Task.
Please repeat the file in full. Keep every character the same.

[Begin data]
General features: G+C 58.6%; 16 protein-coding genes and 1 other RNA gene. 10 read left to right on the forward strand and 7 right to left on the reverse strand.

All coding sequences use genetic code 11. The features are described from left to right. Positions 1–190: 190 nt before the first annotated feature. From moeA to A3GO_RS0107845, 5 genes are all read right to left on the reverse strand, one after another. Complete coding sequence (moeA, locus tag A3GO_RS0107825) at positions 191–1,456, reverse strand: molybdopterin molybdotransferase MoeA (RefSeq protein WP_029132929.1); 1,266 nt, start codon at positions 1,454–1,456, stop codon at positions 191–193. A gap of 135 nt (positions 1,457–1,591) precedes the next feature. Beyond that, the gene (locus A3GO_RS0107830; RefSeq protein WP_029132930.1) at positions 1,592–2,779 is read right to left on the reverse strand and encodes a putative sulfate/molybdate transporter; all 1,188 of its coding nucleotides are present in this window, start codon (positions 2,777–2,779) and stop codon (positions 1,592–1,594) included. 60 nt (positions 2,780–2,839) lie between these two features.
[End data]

General features: G+C 58.6%; 16 protein-coding genes and 1 other RNA gene. 10 read left to right on the forward strand and 7 right to left on the reverse strand.

All coding sequences use genetic code 11. The features are described from left to right. Positions 1–190: 190 nt before the first annotated feature. From moeA to A3GO_RS0107845, 5 genes are all read right to left on the reverse strand, one after another. Complete coding sequence (moeA, locus tag A3GO_RS0107825) at positions 191–1,456, reverse strand: molybdopterin molybdotransferase MoeA (RefSeq protein WP_029132929.1); 1,266 nt, start codon at positions 1,454–1,456, stop codon at positions 191–193. A gap of 135 nt (positions 1,457–1,591) precedes the next feature. Beyond that, the gene (locus A3GO_RS0107830; RefSeq protein WP_029132930.1) at positions 1,592–2,779 is read right to left on the reverse strand and encodes a putative sulfate/molybdate transporter; all 1,188 of its coding nucleotides are present in this window, start codon (positions 2,777–2,779) and stop codon (positions 1,592–1,594) included. 60 nt (positions 2,780–2,839) lie between these two features.